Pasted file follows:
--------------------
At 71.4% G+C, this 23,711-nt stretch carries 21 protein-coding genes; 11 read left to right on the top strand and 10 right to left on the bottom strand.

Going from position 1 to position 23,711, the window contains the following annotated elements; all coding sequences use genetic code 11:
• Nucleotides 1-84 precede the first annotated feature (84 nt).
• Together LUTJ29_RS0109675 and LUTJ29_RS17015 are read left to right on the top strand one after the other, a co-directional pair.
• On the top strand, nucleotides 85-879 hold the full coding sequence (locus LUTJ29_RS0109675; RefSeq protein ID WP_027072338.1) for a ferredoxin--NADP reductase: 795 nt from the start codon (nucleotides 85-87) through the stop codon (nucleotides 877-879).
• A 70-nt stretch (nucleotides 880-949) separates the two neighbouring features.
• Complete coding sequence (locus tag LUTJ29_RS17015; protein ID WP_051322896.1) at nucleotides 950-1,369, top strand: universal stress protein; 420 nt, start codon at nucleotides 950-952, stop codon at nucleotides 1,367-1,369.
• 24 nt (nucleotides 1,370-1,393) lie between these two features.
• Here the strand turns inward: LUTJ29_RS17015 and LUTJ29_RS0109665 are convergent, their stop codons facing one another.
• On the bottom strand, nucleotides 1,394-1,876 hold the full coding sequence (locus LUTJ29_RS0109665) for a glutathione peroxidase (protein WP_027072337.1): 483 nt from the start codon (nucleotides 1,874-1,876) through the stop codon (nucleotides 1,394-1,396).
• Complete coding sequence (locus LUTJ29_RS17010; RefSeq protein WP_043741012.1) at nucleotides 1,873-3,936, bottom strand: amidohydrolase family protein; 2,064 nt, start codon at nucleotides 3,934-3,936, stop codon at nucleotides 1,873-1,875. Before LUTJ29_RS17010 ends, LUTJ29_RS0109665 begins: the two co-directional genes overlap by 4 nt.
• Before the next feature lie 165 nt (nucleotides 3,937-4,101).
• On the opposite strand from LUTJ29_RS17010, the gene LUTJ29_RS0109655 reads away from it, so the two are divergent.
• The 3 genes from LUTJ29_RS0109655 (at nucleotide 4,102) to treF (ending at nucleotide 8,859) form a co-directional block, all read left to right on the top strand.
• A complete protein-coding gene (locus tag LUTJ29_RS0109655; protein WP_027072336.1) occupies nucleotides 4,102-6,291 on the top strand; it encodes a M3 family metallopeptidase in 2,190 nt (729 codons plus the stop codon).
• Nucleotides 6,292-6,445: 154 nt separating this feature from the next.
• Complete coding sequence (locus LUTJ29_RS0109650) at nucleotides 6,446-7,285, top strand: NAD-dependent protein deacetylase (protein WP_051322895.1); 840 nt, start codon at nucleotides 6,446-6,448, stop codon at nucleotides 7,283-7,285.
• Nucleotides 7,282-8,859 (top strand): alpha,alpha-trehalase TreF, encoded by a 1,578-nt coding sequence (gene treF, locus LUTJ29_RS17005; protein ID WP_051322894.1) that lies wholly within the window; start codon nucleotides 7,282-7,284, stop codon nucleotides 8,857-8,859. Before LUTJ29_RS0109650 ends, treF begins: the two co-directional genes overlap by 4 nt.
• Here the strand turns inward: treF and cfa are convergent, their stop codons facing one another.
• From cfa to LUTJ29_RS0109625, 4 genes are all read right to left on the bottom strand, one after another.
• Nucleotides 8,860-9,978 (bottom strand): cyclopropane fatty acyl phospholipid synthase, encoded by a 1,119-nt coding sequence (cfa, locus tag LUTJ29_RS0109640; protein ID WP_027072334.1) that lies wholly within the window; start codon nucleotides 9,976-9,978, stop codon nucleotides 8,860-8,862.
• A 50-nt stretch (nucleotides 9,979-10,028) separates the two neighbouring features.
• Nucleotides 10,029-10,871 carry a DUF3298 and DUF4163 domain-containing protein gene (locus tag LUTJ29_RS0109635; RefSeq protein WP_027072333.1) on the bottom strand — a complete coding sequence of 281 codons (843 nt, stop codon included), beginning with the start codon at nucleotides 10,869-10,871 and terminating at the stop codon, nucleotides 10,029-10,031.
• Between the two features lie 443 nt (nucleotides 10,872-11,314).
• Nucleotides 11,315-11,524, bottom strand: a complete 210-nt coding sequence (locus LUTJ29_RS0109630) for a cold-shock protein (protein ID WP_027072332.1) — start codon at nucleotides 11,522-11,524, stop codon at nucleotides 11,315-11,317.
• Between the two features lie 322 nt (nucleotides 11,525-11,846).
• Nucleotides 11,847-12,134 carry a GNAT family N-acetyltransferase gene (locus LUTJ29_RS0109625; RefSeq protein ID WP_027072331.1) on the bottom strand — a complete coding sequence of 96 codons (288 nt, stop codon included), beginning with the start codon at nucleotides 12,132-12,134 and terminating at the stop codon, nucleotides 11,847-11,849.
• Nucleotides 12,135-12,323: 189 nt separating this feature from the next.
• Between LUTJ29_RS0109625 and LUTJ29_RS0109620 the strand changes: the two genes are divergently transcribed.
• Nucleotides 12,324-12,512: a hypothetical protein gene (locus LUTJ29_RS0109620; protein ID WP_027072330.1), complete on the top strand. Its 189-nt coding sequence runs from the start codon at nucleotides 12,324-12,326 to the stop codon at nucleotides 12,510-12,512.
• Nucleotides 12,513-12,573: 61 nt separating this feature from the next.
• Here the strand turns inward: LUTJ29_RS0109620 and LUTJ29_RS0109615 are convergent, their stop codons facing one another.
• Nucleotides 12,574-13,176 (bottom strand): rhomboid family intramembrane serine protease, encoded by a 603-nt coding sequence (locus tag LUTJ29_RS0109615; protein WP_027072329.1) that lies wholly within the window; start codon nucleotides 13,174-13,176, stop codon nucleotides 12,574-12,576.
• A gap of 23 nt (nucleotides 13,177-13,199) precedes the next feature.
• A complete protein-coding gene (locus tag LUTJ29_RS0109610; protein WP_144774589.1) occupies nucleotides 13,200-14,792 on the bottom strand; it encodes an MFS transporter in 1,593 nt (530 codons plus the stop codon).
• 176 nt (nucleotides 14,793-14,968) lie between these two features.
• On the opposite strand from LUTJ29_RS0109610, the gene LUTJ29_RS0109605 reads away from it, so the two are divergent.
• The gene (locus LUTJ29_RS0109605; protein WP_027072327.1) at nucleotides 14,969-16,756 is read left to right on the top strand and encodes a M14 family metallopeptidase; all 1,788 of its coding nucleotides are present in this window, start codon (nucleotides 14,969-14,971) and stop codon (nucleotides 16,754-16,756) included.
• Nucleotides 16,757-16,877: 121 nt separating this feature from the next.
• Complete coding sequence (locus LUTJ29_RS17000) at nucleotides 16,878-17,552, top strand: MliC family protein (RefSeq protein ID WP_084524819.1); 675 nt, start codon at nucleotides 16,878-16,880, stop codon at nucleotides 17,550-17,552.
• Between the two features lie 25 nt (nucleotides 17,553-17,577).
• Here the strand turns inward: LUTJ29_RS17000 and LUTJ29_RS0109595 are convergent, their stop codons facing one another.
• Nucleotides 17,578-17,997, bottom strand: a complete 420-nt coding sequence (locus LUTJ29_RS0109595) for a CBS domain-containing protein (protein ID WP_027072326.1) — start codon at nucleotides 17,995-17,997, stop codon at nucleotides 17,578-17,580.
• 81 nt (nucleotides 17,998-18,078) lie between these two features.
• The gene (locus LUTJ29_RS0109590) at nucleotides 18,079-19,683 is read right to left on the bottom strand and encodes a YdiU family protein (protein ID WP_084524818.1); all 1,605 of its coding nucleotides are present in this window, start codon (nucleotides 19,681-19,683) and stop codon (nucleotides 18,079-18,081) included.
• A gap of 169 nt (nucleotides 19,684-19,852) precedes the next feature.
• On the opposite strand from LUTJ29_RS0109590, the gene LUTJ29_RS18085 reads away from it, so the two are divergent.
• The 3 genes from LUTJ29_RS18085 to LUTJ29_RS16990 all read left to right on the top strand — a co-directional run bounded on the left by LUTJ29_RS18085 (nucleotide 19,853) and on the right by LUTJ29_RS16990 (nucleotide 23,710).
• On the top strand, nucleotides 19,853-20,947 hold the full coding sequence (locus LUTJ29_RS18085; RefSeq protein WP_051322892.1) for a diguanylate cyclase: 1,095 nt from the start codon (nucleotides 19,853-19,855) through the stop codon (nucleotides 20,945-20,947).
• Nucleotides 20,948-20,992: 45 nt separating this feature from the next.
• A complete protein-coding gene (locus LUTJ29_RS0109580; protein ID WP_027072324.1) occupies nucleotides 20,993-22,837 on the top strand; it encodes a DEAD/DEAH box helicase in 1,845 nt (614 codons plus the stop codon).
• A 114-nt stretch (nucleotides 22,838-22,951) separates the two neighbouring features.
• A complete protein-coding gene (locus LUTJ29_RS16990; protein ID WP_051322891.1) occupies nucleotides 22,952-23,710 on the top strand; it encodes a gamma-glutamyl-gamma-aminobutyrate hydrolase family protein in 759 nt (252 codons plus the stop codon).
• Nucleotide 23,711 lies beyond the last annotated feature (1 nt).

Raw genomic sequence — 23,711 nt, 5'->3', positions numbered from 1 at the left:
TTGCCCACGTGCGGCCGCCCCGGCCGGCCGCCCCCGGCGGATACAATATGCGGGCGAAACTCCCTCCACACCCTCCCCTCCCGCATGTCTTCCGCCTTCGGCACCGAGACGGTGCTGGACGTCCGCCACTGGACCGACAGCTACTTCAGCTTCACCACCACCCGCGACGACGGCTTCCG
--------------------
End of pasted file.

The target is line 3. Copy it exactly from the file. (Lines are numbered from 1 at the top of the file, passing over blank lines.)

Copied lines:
• Nucleotides 1-84 precede the first annotated feature (84 nt).